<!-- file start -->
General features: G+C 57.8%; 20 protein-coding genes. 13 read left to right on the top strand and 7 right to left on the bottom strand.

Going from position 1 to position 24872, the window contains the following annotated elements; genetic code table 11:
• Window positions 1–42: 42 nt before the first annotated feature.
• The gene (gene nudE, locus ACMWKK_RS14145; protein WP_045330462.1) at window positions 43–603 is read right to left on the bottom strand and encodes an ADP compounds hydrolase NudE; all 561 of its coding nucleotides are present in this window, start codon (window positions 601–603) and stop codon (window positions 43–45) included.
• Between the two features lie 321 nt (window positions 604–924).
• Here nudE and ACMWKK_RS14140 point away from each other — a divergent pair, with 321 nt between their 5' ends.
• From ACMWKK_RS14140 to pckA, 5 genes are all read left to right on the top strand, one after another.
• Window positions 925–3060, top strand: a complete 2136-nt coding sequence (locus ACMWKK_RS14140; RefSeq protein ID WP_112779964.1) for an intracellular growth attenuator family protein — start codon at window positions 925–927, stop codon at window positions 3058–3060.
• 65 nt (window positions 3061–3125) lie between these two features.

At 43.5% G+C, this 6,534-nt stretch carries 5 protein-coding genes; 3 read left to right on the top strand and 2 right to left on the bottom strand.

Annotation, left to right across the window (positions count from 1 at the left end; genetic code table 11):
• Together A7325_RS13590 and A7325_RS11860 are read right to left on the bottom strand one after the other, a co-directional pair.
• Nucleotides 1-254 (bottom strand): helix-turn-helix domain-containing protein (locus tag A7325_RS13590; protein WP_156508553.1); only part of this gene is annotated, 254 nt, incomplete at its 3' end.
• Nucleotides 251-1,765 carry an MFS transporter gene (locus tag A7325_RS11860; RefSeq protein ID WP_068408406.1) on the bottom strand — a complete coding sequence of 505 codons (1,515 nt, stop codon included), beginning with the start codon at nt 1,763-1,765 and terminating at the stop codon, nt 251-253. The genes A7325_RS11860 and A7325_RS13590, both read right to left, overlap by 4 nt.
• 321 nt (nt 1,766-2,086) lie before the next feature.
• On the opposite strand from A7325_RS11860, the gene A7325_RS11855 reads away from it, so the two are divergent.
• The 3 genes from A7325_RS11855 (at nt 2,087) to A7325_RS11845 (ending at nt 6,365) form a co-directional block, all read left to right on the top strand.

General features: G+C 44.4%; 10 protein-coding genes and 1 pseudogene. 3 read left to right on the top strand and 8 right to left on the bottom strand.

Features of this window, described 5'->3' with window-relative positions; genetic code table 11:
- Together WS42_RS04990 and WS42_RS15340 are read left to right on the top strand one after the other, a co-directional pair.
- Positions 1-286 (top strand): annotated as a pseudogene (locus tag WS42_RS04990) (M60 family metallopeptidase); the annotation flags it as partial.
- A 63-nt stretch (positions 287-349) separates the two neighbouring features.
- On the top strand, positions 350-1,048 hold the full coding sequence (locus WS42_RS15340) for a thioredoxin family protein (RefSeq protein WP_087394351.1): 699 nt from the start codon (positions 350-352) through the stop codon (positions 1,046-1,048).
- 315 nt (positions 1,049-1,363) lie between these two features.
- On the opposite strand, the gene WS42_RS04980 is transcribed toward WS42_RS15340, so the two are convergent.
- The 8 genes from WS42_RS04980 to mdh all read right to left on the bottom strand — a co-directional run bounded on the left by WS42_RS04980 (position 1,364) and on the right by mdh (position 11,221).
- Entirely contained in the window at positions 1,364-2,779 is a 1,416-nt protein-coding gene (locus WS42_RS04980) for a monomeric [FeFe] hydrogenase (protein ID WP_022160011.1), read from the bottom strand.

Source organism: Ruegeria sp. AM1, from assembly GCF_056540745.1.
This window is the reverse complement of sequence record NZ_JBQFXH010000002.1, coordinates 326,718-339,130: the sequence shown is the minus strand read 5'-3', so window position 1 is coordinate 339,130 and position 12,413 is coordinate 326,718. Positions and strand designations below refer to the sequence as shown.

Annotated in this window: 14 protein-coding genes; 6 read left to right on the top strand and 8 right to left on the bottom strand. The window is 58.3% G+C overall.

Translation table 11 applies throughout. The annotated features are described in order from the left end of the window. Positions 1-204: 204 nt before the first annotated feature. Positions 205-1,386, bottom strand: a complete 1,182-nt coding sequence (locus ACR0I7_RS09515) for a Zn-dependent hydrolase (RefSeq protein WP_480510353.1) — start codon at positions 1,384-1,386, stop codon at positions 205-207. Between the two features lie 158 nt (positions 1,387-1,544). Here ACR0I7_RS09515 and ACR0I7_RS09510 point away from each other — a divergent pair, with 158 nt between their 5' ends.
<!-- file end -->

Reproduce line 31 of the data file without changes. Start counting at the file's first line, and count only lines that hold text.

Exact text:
Translation table 11 applies throughout. The annotated features are described in order from the left end of the window. Positions 1-204: 204 nt before the first annotated feature. Positions 205-1,386, bottom strand: a complete 1,182-nt coding sequence (locus ACR0I7_RS09515) for a Zn-dependent hydrolase (RefSeq protein WP_480510353.1) — start codon at positions 1,384-1,386, stop codon at positions 205-207. Between the two features lie 158 nt (positions 1,387-1,544). Here ACR0I7_RS09515 and ACR0I7_RS09510 point away from each other — a divergent pair, with 158 nt between their 5' ends.